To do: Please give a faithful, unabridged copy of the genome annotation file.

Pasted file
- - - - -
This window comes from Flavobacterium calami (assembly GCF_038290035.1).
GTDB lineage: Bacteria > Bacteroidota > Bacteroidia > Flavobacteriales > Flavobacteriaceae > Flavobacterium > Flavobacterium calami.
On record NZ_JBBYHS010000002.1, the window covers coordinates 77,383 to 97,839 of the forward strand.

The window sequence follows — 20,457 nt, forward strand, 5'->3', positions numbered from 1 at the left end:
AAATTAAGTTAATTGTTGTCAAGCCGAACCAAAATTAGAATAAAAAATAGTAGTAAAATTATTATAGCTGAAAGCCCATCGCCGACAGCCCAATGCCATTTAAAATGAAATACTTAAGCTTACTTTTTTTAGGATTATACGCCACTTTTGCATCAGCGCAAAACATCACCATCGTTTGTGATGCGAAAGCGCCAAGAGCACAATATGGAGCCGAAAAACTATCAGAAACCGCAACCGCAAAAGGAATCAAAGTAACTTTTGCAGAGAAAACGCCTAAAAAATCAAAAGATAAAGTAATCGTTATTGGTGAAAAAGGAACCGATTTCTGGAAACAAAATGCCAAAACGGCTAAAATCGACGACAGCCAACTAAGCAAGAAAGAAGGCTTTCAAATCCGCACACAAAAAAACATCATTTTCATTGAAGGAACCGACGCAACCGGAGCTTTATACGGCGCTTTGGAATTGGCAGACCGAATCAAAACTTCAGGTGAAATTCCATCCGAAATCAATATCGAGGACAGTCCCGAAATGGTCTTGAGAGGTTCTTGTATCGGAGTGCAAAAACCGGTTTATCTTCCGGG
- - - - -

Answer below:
This window comes from Flavobacterium calami (assembly GCF_038290035.1).
GTDB lineage: Bacteria > Bacteroidota > Bacteroidia > Flavobacteriales > Flavobacteriaceae > Flavobacterium > Flavobacterium calami.
On record NZ_JBBYHS010000002.1, the window covers coordinates 77,383 to 97,839 of the forward strand.

The window sequence follows — 20,457 nt, forward strand, 5'->3', positions numbered from 1 at the left end:
AAATTAAGTTAATTGTTGTCAAGCCGAACCAAAATTAGAATAAAAAATAGTAGTAAAATTATTATAGCTGAAAGCCCATCGCCGACAGCCCAATGCCATTTAAAATGAAATACTTAAGCTTACTTTTTTTAGGATTATACGCCACTTTTGCATCAGCGCAAAACATCACCATCGTTTGTGATGCGAAAGCGCCAAGAGCACAATATGGAGCCGAAAAACTATCAGAAACCGCAACCGCAAAAGGAATCAAAGTAACTTTTGCAGAGAAAACGCCTAAAAAATCAAAAGATAAAGTAATCGTTATTGGTGAAAAAGGAACCGATTTCTGGAAACAAAATGCCAAAACGGCTAAAATCGACGACAGCCAACTAAGCAAGAAAGAAGGCTTTCAAATCCGCACACAAAAAAACATCATTTTCATTGAAGGAACCGACGCAACCGGAGCTTTATACGGCGCTTTGGAATTGGCAGACCGAATCAAAACTTCAGGTGAAATTCCATCCGAAATCAATATCGAGGACAGTCCCGAAATGGTCTTGAGAGGTTCTTGTATCGGAGTGCAAAAACCGGTTTATCTTCCGGG